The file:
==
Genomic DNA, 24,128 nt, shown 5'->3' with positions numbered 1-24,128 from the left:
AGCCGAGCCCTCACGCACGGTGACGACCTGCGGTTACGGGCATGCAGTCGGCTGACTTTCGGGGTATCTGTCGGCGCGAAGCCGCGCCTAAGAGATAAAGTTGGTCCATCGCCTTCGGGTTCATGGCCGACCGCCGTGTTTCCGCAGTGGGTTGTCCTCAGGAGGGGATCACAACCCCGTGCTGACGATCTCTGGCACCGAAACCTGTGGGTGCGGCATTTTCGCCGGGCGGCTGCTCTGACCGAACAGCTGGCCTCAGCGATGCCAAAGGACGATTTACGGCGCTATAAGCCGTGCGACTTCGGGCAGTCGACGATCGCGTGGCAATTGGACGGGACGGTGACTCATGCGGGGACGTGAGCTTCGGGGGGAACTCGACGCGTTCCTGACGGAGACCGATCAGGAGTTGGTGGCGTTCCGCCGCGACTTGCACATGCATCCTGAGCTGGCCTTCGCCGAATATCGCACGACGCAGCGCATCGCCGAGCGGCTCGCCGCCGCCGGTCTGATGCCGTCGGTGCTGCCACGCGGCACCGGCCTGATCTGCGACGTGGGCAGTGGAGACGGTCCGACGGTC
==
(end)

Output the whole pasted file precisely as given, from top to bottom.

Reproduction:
Genomic DNA, 24,128 nt, shown 5'->3' with positions numbered 1-24,128 from the left:
AGCCGAGCCCTCACGCACGGTGACGACCTGCGGTTACGGGCATGCAGTCGGCTGACTTTCGGGGTATCTGTCGGCGCGAAGCCGCGCCTAAGAGATAAAGTTGGTCCATCGCCTTCGGGTTCATGGCCGACCGCCGTGTTTCCGCAGTGGGTTGTCCTCAGGAGGGGATCACAACCCCGTGCTGACGATCTCTGGCACCGAAACCTGTGGGTGCGGCATTTTCGCCGGGCGGCTGCTCTGACCGAACAGCTGGCCTCAGCGATGCCAAAGGACGATTTACGGCGCTATAAGCCGTGCGACTTCGGGCAGTCGACGATCGCGTGGCAATTGGACGGGACGGTGACTCATGCGGGGACGTGAGCTTCGGGGGGAACTCGACGCGTTCCTGACGGAGACCGATCAGGAGTTGGTGGCGTTCCGCCGCGACTTGCACATGCATCCTGAGCTGGCCTTCGCCGAATATCGCACGACGCAGCGCATCGCCGAGCGGCTCGCCGCCGCCGGTCTGATGCCGTCGGTGCTGCCACGCGGCACCGGCCTGATCTGCGACGTGGGCAGTGGAGACGGTCCGACGGTC